Tableau Data Types: Quick Guide and Tutorial

Last Modified: March 27, 2024 - 3 min read

Julian Alvarado

Understanding Tableau data types is foundational for any data analyst or business intelligence professional looking to leverage the full power of Tableau’s visualization capabilities.

Tableau simplifies data analysis by intelligently assigning data types, but it also provides flexibility to adjust these as your dataset requirements evolve.

This blog will teach you what you need to know. Let’s dive in!

Understanding Tableau Data Types

Before we dive into Tableau data types, it’s crucial to discuss the importance of access to accurate data.

Coefficient streamlines this process by enabling the direct import of live data from various business systems into spreadsheets. This ensures your data is accurate.

Here is an overview of the primary data types utilized within Tableau:

  • String: Utilized for text data that does not require mathematical operations. Ideal for descriptive data such as names and categories.
  • Numeric: Includes integers (whole numbers) and floats (numbers with a fractional component), catering to a range of quantitative analyses.
  • Boolean: Represents binary choices within data, encapsulating decisions in a true/false format.
  • Date: Essential for recording specific dates, enabling temporal analysis without time granularity.
  • Date & Time: Expands upon the Date type by incorporating specific times, offering precision in timestamp analysis.
  • Geographic: Facilitates location-based analyses through map-based visualizations.
  • Cluster Group: Represents aggregated groups identified within Tableau’s analytical features, aiding in segmented analysis.

Identifying and Changing Data Types in Tableau

Interacting with Numeric Data Types

Tableau’s intuitive interface simplifies interactions with various data types. For instance, observing automatic aggregation in the ‘Profit’ field underscores Tableau’s recognition of numeric data.

Let’s walk through how it works!

Navigate to the ‘Profit’ field to see automatic aggregation, highlighting its numeric nature.

Viewing automatic aggregation in the 'Profit' field in Tableau, showcasing its numeric data nature.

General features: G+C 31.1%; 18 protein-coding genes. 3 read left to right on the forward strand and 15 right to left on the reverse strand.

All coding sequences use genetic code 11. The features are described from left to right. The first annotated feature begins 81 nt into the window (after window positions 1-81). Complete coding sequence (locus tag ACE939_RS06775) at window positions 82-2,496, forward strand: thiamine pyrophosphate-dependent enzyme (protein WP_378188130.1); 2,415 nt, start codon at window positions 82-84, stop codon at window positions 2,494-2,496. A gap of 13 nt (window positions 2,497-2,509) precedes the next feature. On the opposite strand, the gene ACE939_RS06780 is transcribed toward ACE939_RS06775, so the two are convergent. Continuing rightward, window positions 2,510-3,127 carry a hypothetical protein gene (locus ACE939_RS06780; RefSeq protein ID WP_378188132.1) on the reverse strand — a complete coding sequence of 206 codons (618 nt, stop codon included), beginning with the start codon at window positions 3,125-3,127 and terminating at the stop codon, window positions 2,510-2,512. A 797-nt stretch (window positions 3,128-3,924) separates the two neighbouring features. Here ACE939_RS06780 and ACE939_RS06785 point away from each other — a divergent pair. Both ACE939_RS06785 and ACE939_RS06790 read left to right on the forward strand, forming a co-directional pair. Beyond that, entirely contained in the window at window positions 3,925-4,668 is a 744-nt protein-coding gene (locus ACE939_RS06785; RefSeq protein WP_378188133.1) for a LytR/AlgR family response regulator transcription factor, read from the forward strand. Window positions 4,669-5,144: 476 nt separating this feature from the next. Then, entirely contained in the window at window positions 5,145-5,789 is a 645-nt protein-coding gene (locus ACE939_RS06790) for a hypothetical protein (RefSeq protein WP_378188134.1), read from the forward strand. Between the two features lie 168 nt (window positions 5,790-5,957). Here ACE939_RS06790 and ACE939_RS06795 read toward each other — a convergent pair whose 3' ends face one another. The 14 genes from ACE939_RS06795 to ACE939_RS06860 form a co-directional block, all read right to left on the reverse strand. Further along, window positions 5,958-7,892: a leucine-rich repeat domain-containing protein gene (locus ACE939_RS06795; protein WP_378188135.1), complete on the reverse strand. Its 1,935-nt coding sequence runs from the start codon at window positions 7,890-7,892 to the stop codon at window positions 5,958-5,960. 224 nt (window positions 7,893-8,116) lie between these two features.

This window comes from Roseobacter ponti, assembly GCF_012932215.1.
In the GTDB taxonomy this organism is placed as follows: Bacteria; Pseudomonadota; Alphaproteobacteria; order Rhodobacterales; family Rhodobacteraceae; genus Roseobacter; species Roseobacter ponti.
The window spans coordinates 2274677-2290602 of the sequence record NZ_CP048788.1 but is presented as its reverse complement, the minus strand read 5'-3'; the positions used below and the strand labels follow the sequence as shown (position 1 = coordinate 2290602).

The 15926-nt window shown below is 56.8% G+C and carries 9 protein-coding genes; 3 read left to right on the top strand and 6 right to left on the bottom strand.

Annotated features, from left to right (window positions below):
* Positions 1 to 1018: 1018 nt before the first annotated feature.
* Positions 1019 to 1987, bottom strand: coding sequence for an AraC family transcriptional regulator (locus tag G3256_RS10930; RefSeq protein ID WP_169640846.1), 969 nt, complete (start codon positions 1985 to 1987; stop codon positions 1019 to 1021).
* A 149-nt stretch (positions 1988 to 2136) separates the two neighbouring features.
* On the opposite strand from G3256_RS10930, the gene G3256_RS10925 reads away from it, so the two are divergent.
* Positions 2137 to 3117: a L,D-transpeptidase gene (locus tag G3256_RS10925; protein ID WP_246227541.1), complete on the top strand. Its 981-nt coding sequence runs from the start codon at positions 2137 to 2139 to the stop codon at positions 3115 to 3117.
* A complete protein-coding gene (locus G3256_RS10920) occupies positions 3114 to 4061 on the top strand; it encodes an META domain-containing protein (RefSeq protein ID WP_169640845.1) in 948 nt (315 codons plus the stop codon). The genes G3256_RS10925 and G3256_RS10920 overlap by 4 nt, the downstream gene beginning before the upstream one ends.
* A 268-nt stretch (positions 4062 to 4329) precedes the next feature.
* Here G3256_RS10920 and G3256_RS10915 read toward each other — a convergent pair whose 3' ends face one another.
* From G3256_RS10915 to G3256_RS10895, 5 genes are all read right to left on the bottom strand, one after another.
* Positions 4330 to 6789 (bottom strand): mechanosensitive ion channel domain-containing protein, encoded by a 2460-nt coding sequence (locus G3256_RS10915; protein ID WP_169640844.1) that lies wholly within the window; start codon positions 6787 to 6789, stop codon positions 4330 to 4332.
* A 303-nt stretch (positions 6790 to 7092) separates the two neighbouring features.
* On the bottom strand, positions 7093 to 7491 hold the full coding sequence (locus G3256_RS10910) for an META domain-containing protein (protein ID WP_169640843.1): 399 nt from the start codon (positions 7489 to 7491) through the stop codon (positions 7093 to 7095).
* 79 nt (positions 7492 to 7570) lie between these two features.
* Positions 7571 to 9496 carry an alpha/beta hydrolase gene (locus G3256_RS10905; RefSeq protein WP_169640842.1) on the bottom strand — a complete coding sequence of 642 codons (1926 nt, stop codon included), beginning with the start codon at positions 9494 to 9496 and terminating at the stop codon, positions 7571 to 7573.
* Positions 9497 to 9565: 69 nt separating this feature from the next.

Click the dropdown next to ‘Profit’ to access data type change options.

Accessing data type change options for the 'Profit' field through the dropdown menu in Tableau.

Explore numeric data type options like decimal and whole numbers.

Exploring numeric data type options, including decimal and whole numbers, in Tableau for data precision.

Identify and click the data type symbol on the left of ‘Profit’ for quick adjustments.

Quickly adjusting the data type of the 'Profit' field in Tableau by clicking the data type symbol.

Exploring Dates and Date Times

Moreover, transitioning between data types, such as converting ‘Shipping Date’ from a simple date to a detailed date and time format, is also straightforward.

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Identify the ‘Shipping Date’ field by its calendar icon, indicating a date data type.

Identifying the 'Shipping Date' field by its calendar icon in Tableau, denoting a date data type.

Convert ‘Shipping Date’ to a date and time format by selecting the ‘Date and Time’ option.

Converting 'Shipping Date' to a date and time format in Tableau for detailed temporal analysis.

“Drag ‘Shipping Date’ into columns and choose ‘Week’ for a continuous axis, then add a product dimension to rows for a temporal analysis.

Dragging 'Shipping Date' to columns, selecting 'Week' for continuous analysis, and adding product dimension in Tableau.

Utilizing String Data Types

Switch focus to string data types, like categories or customer IDs, for identification purposes.


Understand the context of numerical customer IDs as strings for individual identification, not for calculations.

Understanding numerical customer IDs treated as strings in Tableau for individual identification rather than calculations.

Best Practices and Tips

To ensure your visuals are as accurate and insightful as possible, adhere to a few golden rules:

  • Always review Tableau’s auto-assigned data types; while efficient, they’re not infallible.
  • Maintain consistency in data types for fields used in calculations to avoid unfortunate errors.
  • Fields that serve as identifiers warrant being treated as Strings to prevent unintended data treatment.
  • Choice of Date vs. Date & Time should hinge on your analysis’ required detail level.

Conclusion: Leveraging Tableau Data Types for Rich Insights

Understanding Tableau’s data types is more than a technical skill—it’s about ensuring your data tells the story you want. And with Coefficient, simplifying the preliminary data process can level up your Tableau game. See how Coefficient can get you there.

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Julian Alvarado Content Marketing
Julian is a dynamic B2B marketer with 8+ years of experience creating full-funnel marketing journeys, leveraging an analytical background in biological sciences to examine customer needs.
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